One of the quantities appearing in the integral form of Maxwell's Equations is the line integral of the magnetic field around a closed loop. (The relevant equation states that this is equal to the current through any surface bounded by that loop, plus the displacement current in the case of changing electric fields, with some constant coefficients possibly thrown in, depending on how you manage your units. This is usually called Ampère's Law, with Maxwell's correction for the displacement current.)
Is there a name for this quantity? More generally, is there a name for the line integral of the magnetic field along an arbitrary non-closed curve? (Then this is not equal to any other named quantity or sum of quantities.) Ideally, I'd want a name for the integral of the H-field (rather than the B-field, when one distinguishes them) in amperes (or the equivalent in non-SI units), but I am not really picky about those details.
It seems that every other quantity in the integral form of Maxwell's Equations has a name (magnetic flux, electric flux, charge, etc), so I'd hope that this one does too. Of course, the term for the line integral of the electric field (electromotive force) is somewhat of a historical oddity, so maybe this quantity is too obscure to have a name. Still, you'd think that somebody would have given it one sometime!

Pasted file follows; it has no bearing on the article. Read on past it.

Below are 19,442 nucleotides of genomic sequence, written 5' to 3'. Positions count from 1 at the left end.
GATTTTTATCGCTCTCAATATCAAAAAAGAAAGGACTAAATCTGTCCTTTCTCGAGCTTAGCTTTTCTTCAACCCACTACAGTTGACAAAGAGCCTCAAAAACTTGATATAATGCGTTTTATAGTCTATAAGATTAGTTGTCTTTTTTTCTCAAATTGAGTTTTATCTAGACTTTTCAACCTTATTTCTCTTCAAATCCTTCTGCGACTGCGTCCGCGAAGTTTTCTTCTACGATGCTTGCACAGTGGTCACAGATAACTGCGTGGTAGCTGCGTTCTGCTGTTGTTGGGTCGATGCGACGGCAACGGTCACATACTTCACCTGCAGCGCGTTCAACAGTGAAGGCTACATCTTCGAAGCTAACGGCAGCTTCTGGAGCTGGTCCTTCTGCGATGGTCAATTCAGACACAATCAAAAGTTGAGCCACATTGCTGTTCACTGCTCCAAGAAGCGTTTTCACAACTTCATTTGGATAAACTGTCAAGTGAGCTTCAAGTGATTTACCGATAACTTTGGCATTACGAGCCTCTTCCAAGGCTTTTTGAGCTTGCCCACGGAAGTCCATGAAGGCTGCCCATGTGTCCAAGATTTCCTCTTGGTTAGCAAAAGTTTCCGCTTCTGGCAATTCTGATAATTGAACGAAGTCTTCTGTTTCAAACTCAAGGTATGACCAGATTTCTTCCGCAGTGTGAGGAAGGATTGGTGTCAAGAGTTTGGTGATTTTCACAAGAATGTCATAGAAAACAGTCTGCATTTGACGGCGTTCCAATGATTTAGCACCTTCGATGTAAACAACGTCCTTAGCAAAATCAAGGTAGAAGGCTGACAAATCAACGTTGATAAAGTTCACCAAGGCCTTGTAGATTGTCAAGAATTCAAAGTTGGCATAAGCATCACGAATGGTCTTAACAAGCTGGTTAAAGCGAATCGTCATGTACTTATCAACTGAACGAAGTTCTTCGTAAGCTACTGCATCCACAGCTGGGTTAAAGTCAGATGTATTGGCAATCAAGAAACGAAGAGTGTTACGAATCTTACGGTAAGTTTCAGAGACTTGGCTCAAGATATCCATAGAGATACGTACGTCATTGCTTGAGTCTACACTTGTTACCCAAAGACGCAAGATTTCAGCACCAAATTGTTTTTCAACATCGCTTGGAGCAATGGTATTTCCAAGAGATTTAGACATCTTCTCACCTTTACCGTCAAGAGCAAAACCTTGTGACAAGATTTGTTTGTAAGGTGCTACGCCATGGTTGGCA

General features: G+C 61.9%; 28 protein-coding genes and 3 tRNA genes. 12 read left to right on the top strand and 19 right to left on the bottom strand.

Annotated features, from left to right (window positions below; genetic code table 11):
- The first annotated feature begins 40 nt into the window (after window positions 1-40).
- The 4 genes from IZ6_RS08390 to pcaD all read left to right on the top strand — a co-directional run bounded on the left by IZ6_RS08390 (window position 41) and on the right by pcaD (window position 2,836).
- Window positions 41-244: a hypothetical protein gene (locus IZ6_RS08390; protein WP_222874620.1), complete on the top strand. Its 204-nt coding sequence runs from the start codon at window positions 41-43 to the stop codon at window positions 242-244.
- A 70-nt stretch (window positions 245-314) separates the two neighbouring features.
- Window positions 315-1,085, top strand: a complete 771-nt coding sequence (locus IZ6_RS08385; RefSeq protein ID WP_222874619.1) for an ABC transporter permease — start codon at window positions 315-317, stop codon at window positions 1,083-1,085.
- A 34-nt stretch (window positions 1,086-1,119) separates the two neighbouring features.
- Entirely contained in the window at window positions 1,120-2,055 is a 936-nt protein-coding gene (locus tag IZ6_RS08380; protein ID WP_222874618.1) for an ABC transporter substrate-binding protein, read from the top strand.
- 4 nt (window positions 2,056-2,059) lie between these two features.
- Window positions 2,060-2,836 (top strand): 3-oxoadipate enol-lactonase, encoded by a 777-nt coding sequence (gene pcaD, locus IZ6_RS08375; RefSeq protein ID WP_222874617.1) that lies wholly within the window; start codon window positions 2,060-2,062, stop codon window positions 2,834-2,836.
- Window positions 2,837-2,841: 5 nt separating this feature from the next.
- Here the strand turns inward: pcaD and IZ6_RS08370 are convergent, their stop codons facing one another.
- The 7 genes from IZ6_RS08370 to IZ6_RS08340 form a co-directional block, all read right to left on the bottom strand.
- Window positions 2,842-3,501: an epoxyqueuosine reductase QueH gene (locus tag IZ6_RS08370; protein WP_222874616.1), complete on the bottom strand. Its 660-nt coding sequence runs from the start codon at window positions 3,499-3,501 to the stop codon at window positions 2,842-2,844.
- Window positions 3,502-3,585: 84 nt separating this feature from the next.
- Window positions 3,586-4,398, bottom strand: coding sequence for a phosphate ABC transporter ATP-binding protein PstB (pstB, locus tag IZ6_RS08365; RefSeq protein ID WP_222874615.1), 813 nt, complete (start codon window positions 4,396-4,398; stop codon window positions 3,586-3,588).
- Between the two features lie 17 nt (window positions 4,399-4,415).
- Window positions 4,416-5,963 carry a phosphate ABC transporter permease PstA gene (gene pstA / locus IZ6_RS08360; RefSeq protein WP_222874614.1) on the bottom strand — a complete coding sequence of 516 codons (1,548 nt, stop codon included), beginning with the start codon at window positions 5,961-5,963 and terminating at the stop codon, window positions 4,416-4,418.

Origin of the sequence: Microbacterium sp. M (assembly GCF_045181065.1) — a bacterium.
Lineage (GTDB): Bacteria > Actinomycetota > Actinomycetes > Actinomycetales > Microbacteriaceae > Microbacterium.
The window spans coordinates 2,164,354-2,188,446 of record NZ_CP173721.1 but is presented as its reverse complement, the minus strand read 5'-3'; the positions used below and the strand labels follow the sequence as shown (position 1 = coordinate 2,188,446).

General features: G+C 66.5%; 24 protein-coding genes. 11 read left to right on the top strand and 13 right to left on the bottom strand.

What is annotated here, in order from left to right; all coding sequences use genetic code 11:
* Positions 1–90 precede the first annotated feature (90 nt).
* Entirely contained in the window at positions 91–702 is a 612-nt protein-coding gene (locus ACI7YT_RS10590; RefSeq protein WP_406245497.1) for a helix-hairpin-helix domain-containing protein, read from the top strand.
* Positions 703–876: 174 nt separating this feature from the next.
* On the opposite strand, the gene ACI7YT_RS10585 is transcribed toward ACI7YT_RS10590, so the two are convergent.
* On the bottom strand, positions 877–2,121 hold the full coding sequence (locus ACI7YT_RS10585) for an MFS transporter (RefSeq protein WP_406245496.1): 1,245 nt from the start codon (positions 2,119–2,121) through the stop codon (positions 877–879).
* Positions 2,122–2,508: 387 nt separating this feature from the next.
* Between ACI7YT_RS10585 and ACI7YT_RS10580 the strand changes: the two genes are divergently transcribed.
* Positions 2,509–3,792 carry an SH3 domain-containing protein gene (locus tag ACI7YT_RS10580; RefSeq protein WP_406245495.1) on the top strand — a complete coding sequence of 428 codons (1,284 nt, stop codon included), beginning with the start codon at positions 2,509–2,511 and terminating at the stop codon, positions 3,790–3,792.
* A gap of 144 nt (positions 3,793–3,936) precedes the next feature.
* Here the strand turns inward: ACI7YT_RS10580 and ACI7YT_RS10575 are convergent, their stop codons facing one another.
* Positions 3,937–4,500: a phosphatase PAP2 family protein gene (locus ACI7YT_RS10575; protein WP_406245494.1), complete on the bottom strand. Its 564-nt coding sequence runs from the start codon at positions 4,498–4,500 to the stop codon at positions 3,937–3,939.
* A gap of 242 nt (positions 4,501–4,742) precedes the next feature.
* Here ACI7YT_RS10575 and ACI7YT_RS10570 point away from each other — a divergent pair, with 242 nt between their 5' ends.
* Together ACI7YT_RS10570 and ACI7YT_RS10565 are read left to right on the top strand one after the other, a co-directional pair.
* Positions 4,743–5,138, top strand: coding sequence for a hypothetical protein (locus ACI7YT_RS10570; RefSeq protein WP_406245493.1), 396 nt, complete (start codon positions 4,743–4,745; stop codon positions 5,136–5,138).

ETA: A theoretical way to measure this quantity is to place a conductive tube (as conductive as possible, with as small diameter as possible) around the curve in question. The magnetic flux through the tube will induce a current running around (not along) the inside of the tube, which will in turn serve to cancel (or shield) the source of the magnetizing field, in accordance with Lenz's Law (in the broad sense). The current so induced, serving to completely cancel the magnetic field near the curve in question, should equal this quantity, if I'm thinking about this correctly. (Well, I'm having a little trouble getting the sign straight, but one way or the other it should work!)